Knowing Your Audience
Running head: KNOWING YOUR AUDIENCE Knowing Your Audience Name BCOM/275 Teacher Knowing Your Audience On August 5, 2010, a small copper mine located in Chile suffered a cave-in which left 33 workers trapped underground. With workers being trapped 300 meters below ground with limited food, water, and oxygen, nobody knew for sure how long they would survive. After four days of being trapped, there was still no idea if any of the miners were even alive.
Never before have so many workers survived being trapped underground for so long (Yang, 2010).
Fortunately, in this case, tears turned to amazement as all 33 miners were located and rescued without any lives lost. Nobody really ever expects to encounter a situation like this until it happens. What does the employer tell the families of those who are trapped in the mine? What does the employer tell its employees? These are questions that many people do not prepare themselves for. These types of communications must be handled delicately and with the audience in mind. What are some considerations to remember given the different roles and people in the audience?
This paper will discuss some of the potential needs of the families of the miners in receiving a message about this incident. It will also discuss the potential needs of the company’s employees when receiving a message about this incident. Finally, this paper will talk about what actions a person must take before and after the message is delivered to ensure that it was received as intended. As mentioned earlier, there are some considerations a person has to remember when communicating with the families of the victims and employees in this matter because of the different roles and people in the audience.
If the audience is not taken into consideration when conveying a message, the communication could be lost, misunderstood, or incomplete. This could leave the audience misinformed and angry. When communicating with the families, there should be a sense of empathy and sympathy directed toward them. Communication to the families should be prompt so that they do not have to hear about what happened to their loved ones on the news. The families of the victims would probably like to know how this could have happened and what is being done to get them out.
The families don’t know as much about mining as the employees do so they would probably like an explanation of what went wrong. These types of situations are tough because the company wants to keep the families informed, but sometimes the sender knows as much about the incident as the families do. Communicating to the employees about the incident would be a little different. People that work in the mining field know about the dangers of cave-ins already. So there would be no need to go into detail about the incident. The communication should reiterate the importance of safety on-the-job.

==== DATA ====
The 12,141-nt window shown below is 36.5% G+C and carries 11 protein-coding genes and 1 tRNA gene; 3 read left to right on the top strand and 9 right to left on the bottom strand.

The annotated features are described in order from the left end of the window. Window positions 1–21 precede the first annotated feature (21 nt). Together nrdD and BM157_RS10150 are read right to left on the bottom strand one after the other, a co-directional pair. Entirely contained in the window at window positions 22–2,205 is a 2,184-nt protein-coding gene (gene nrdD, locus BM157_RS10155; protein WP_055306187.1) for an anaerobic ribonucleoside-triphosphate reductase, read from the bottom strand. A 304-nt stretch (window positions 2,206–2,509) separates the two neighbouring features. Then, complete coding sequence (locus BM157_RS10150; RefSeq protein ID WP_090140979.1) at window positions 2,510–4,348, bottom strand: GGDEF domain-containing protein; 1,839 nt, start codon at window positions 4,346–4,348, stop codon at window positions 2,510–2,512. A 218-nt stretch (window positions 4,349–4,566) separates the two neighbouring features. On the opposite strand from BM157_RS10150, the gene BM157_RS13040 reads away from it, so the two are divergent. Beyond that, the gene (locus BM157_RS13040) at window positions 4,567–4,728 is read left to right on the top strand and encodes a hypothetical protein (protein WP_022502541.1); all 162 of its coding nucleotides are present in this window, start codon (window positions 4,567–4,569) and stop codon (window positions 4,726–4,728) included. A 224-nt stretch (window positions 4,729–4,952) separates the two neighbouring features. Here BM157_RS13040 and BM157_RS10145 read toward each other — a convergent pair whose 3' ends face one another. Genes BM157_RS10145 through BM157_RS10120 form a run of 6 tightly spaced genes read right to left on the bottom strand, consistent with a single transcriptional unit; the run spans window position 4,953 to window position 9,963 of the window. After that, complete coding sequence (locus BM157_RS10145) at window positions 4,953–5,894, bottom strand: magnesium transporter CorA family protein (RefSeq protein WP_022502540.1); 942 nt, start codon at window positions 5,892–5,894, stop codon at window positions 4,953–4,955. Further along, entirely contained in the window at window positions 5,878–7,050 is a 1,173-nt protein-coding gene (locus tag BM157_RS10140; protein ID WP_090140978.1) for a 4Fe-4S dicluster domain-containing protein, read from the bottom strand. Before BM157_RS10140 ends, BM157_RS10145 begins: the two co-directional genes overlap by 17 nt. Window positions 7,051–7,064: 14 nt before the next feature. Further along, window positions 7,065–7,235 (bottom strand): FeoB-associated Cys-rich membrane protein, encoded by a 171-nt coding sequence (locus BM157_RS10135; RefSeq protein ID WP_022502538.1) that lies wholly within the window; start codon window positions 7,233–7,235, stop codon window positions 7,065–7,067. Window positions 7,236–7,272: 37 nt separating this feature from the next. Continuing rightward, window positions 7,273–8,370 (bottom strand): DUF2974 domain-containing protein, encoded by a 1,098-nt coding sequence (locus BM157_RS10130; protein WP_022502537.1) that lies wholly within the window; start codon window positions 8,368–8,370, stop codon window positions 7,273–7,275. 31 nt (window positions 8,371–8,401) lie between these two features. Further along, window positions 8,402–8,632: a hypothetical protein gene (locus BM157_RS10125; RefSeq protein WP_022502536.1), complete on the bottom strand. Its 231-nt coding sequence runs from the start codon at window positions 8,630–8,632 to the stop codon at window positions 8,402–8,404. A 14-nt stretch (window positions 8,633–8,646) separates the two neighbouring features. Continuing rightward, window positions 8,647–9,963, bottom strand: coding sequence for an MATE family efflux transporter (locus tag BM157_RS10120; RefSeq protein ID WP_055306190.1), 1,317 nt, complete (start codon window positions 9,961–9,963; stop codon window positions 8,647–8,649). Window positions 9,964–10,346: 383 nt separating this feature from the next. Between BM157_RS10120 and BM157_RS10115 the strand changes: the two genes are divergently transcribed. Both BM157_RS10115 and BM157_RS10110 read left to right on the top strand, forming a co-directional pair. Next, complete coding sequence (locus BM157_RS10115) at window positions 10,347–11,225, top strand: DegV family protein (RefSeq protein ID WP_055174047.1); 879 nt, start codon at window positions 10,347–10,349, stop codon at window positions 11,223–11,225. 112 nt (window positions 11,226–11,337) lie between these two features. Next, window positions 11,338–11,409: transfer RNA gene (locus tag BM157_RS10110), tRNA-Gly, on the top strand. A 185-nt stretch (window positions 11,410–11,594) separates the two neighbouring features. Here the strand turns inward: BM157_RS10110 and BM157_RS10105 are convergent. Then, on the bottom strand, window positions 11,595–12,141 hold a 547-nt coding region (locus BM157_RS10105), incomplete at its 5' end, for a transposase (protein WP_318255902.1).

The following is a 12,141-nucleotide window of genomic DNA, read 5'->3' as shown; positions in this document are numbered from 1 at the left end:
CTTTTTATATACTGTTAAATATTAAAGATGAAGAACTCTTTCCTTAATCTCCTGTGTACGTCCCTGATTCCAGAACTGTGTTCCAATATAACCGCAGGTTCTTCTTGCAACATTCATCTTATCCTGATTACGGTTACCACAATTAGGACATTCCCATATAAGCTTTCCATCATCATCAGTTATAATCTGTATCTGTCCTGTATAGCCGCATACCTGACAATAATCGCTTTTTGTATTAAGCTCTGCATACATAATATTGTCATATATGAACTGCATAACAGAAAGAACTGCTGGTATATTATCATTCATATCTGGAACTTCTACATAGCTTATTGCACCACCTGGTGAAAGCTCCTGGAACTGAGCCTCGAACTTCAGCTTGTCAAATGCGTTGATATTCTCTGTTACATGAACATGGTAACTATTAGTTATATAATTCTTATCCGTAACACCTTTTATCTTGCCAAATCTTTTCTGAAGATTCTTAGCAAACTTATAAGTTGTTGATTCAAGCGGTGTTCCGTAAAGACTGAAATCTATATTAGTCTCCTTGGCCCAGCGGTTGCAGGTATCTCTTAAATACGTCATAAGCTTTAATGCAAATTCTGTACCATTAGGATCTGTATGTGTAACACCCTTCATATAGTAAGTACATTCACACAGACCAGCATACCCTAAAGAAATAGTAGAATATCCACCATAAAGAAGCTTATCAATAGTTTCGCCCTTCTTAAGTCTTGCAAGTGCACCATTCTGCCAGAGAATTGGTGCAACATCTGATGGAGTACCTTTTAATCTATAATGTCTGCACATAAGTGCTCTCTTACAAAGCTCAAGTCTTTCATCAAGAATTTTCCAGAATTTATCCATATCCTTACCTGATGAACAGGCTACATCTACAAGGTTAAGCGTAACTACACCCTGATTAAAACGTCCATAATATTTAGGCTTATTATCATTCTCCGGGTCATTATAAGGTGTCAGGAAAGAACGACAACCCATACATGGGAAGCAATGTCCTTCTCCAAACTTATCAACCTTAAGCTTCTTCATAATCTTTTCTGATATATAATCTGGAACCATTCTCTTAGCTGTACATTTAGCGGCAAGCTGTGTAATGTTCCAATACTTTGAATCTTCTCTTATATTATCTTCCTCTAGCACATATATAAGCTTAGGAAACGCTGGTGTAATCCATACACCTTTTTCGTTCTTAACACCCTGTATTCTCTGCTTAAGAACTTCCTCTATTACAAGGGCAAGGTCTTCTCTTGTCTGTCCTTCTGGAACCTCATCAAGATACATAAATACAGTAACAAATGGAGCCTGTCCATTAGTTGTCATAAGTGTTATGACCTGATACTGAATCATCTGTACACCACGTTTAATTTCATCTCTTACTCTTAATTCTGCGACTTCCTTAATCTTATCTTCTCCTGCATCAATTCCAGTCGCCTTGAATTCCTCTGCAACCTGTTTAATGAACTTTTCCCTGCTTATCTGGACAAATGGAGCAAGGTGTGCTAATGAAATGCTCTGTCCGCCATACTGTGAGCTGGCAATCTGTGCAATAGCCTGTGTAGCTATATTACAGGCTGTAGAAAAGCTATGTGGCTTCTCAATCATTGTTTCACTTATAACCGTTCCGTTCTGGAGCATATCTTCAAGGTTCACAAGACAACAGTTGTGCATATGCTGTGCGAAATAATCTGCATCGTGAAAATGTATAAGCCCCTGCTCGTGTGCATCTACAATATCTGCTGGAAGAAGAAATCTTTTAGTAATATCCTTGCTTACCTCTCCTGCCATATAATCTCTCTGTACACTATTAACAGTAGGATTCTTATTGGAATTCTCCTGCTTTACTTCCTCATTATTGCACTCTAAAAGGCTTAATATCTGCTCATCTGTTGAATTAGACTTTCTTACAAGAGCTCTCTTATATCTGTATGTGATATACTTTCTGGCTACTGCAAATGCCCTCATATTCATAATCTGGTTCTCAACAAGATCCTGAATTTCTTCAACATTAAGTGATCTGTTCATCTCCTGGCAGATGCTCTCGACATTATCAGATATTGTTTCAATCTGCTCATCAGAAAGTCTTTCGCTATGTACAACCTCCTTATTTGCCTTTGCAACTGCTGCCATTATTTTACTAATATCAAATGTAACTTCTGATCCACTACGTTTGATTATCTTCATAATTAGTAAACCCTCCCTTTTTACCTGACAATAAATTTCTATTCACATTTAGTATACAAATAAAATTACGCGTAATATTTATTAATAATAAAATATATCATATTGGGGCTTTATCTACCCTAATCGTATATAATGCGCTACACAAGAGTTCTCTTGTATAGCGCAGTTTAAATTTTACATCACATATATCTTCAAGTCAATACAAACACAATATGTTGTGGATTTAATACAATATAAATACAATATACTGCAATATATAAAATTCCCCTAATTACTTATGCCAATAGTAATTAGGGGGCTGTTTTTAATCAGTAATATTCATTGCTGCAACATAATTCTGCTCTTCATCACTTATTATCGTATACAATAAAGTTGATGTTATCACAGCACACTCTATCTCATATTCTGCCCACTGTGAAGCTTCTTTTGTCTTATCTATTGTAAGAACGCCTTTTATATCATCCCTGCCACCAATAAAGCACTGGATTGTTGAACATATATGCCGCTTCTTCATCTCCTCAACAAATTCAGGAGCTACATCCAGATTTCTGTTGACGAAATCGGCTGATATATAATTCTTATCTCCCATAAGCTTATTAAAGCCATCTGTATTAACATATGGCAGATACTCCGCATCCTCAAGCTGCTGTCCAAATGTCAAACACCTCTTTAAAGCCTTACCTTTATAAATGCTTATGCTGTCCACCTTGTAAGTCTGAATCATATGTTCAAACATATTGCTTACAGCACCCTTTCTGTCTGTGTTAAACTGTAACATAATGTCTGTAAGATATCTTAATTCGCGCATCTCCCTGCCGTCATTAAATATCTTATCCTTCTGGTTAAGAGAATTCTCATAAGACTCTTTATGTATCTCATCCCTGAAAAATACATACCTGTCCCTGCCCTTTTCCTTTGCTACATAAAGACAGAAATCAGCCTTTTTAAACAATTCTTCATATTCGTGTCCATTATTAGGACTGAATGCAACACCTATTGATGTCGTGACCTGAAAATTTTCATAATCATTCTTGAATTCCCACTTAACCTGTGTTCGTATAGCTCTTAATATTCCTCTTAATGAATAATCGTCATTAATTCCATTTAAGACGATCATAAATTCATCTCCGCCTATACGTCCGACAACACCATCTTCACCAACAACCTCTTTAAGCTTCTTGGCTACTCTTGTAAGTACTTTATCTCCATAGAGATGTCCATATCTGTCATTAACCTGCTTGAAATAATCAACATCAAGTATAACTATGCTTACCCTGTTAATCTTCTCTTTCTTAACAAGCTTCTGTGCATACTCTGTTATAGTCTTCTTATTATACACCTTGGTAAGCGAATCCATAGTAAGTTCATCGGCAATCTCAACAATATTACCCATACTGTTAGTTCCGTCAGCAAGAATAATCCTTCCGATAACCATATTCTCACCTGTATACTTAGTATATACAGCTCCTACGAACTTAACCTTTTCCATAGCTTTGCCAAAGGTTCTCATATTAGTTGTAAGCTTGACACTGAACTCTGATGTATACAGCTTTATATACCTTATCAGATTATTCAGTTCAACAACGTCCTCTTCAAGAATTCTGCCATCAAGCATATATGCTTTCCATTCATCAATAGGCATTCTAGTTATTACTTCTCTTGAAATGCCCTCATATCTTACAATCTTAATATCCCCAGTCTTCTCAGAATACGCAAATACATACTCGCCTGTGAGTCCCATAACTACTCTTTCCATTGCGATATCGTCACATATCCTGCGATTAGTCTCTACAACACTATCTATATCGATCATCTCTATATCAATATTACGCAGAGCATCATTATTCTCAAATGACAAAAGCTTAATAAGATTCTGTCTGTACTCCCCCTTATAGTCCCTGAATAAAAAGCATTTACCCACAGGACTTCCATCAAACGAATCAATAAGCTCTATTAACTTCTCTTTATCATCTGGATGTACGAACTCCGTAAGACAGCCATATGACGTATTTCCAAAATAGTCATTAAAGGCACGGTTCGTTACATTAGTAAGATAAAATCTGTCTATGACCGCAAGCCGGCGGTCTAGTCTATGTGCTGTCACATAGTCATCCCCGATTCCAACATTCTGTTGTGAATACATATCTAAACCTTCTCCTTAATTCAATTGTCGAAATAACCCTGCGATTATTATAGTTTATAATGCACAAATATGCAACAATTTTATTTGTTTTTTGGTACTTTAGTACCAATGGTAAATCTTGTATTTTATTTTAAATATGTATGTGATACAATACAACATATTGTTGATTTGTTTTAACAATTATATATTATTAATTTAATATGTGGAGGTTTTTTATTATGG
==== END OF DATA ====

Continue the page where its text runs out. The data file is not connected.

The communication should also let the employees know that everything possible is being done to rescue the trapped workers. Keeping in mind that the employees could have friends who are trapped, the communication should also mention to employees that if they are not in the “right state of mind” to work, they should take time off for their own safety. Before a message of any kind is delivered to the audience it should be proofread and double-checked for grammatical errors and misspelled words. The sender should also find out if there are going to be any language barriers when communicating with the audience.
If the method of communication is a phone call, it is a good idea to have a prewritten script to read off of to ensure that the communication is clear and concise. At the end of the message, the sender should ask the audience if they have any questions regarding the message or the situation. This will make sure that the message was delivered clearly and accurately. Depending on the circumstances, a follow-up communication may be made necessary to keep the families and employees up-to-date on the situation. Conclusion All communications must be designed with the audience in mind.
The communication will vary, depending on the circumstances and needs of the audience. If the needs of the audience are not considered before conveying a message, there is a good chance the communication could be incomplete, inaccurate, or unsuitable for the audience. In a situation like what occurred in the Chilean mine collapse, extra care needs to be taken when reaching out to the families of the victims. References Weik, J. (2010). Over 30 workers trapped after chilean mine collapse. Manuscript submitted for publication, Library, University of Phoenix, Phoenix, Arizona. Retrieved from http://web. ebscohost. com. ezproxy. apollolibrary. om/ehost/detail? sid=84e3b3de-0140- Yang, J. (2010). From collapse to rescue: inside the chile mine. The Star, Retrieved from http://www. thestar. com/news/world/chile/article/873382 Communication 1 (Phone call to families of trapped miners) This is Mike Miller, operations supervisor at San Jose mine. One of our mines suffered a cave-in today leaving 33 of our employees, including your husband, trapped underground for the time being. We have no information as to their physical condition or how long it will be before we can reach them. We have everyone possible working on the situation and we are hoping to have them out very soon.
I just want to let you know that my prayers are with your family. If you have any questions at all don’t hesitate to call. As soon as we hear anything you will be the first to know. Communication 2 (Memo to employees) To: San Jose Mine Employees One of our mines suffered a cave-in today leaving 33 of our employees trapped underground. We are currently working on the situation and are doing everything we can to reach them. This situation should remind us how careful we need to be when we are working in the mines. As soon as we have any information on the situation we will let you know. Human Resources